John Kyle was a bright and capable fellow. Yes, but poor fellow, had he come to the prairies before he had been ruined by the glass, the Buffalo County Sentinel would have aspired into greatness some of those youths - the sons of the prairie. Even as it gave new life and interest to the community, though the development was but in its very infancy. Up to this time politics of the County had not disturbed anyone's serenity, but that of course changed with the advent of the newspaper.

This year another institution was established in the community - a school about two miles from our habitation. It was in a claim shanty of one of the belles of the county, Fannie Mitchell. And she was the teacher too. She was a bright, clean cut, little woman. She was accomplishing much at one time. Educating the young - one of the greatest of all works, holding down a claim, helping in the development of a great territory, and establishing herself in the estimation of the admiring bachelors of the neighborhood.

It might seem very uninviting to the teacher of the modern city school to contemplate such a situation, but one with love as the dominating force of her life, the situation was full of charm to her. These five or six children in the frail little shanty that creaked as the wind swept over it and the rain pattered upon the roof and sides so near to that little group that it seemed a little extra gust of wind would leave them sitting upon their rough wooden benches, out with the meadowlarks which sang so sweetly though they were soaked by the chilling rain. They were closer to her than it was possible in the crowded busy school of the city, surrounded by almost every conceivable distraction. Then when the sun was shining, and the whole heavens were filled with the myriad's of birds, each kind pouring out their soul to the world, and the prairie fragrant with the countless flowers and grasses, probably near yon eastern horizon where the morning mist clouds being wafted away by the glorious western breeze. Oh if those poor little dwarf bodies of the great crowded cities and the wearied minds of many of the struggling teachers, get the grand relief of such a situation more often, how different their lives would be. But we all cannot be out in God's open fields while we are in this great struggle of life.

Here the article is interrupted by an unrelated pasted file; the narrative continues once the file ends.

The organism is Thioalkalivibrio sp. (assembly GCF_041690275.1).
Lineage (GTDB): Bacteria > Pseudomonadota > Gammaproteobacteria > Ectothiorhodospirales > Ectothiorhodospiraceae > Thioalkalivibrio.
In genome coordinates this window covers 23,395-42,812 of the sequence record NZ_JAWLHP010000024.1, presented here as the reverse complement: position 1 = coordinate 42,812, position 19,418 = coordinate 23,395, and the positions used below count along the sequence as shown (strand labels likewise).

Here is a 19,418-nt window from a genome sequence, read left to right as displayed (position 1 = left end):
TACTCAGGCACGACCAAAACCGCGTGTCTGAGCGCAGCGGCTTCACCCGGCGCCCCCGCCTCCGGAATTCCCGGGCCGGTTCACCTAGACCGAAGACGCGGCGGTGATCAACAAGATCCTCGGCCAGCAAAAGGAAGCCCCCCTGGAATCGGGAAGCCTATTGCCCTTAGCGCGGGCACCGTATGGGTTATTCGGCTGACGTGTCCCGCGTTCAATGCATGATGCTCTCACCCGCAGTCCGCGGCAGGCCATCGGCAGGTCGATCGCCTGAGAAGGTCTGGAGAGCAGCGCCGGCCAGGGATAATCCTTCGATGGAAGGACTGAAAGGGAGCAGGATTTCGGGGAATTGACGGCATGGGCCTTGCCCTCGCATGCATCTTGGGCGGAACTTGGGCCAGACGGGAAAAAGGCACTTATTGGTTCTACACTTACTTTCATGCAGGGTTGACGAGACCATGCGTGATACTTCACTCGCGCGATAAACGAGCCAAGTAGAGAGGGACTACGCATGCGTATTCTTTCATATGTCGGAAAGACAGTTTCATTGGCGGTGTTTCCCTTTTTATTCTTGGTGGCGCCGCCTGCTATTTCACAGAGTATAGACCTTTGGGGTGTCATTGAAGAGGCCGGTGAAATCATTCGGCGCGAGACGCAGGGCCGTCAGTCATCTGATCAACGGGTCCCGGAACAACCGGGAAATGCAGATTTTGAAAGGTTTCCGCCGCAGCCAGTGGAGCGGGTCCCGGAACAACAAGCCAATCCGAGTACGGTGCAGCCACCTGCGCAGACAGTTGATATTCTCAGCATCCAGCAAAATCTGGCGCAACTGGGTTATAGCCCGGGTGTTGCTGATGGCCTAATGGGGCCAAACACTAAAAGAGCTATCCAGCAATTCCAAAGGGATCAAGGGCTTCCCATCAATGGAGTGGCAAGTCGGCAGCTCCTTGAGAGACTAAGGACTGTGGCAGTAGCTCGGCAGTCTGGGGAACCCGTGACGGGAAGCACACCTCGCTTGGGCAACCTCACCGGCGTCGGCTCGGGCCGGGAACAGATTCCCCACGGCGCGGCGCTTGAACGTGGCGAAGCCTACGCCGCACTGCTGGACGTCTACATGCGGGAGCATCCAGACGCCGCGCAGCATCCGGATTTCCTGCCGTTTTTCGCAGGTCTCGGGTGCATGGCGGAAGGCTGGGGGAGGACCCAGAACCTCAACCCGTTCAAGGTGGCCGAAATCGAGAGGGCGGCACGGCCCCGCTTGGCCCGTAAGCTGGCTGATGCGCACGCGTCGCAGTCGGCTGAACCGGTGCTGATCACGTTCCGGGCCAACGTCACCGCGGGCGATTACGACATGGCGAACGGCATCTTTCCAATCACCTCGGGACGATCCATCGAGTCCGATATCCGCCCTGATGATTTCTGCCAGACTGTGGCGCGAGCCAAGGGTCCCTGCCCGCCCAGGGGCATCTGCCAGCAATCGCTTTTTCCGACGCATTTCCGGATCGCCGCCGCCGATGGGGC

This spring quite a number of the settlers were prepared to plant considerable fields. The plow worked most satisfactorily. The wheat fields soon green after the steady rains of the middle of April. The settler was already calculating upon the income of his fields. Many were planing comfortable houses and convenient barns to be built from the returns of their crops. And why shouldn't they? - the first year seasons produced so abundantly, generally, of all that had been planted. But just while everything was most promising, the weather became very hot and the wind blew incessantly from the southwest - as hot as the blast from a furnace. In the early morning the breeze was delightful and one wondered that such a breeze could turn into a hot blast before the noon day arrived, but such was only too true.